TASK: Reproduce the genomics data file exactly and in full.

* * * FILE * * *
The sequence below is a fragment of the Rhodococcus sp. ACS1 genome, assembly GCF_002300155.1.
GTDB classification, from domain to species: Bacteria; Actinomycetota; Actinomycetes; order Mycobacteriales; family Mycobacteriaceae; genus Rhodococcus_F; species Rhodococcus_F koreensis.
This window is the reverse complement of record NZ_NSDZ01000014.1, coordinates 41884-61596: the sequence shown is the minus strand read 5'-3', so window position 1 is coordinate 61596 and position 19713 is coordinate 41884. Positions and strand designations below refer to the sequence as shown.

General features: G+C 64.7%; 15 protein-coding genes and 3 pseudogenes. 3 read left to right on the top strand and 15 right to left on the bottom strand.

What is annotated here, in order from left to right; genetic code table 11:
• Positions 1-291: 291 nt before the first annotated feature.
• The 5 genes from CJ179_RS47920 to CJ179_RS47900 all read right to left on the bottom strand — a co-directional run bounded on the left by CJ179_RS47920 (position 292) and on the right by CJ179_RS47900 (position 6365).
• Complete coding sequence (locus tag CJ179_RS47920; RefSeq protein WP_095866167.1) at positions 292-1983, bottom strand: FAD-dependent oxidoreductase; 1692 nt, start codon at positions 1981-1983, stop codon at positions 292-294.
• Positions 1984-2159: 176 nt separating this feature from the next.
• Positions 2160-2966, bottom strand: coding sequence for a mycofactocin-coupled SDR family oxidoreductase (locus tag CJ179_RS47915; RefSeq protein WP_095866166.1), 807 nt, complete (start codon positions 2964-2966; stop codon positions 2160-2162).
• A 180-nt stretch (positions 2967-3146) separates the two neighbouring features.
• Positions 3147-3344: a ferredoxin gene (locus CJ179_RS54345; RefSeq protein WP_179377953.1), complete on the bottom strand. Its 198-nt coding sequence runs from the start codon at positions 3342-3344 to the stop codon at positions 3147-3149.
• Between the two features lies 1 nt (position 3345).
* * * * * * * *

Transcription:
The sequence below is a fragment of the Rhodococcus sp. ACS1 genome, assembly GCF_002300155.1.
GTDB classification, from domain to species: Bacteria; Actinomycetota; Actinomycetes; order Mycobacteriales; family Mycobacteriaceae; genus Rhodococcus_F; species Rhodococcus_F koreensis.
This window is the reverse complement of record NZ_NSDZ01000014.1, coordinates 41884-61596: the sequence shown is the minus strand read 5'-3', so window position 1 is coordinate 61596 and position 19713 is coordinate 41884. Positions and strand designations below refer to the sequence as shown.

General features: G+C 64.7%; 15 protein-coding genes and 3 pseudogenes. 3 read left to right on the top strand and 15 right to left on the bottom strand.

What is annotated here, in order from left to right; genetic code table 11:
• Positions 1-291: 291 nt before the first annotated feature.
• The 5 genes from CJ179_RS47920 to CJ179_RS47900 all read right to left on the bottom strand — a co-directional run bounded on the left by CJ179_RS47920 (position 292) and on the right by CJ179_RS47900 (position 6365).
• Complete coding sequence (locus tag CJ179_RS47920; RefSeq protein WP_095866167.1) at positions 292-1983, bottom strand: FAD-dependent oxidoreductase; 1692 nt, start codon at positions 1981-1983, stop codon at positions 292-294.
• Positions 1984-2159: 176 nt separating this feature from the next.
• Positions 2160-2966, bottom strand: coding sequence for a mycofactocin-coupled SDR family oxidoreductase (locus tag CJ179_RS47915; RefSeq protein WP_095866166.1), 807 nt, complete (start codon positions 2964-2966; stop codon positions 2160-2162).
• A 180-nt stretch (positions 2967-3146) separates the two neighbouring features.
• Positions 3147-3344: a ferredoxin gene (locus CJ179_RS54345; RefSeq protein WP_179377953.1), complete on the bottom strand. Its 198-nt coding sequence runs from the start codon at positions 3342-3344 to the stop codon at positions 3147-3149.
• Between the two features lies 1 nt (position 3345).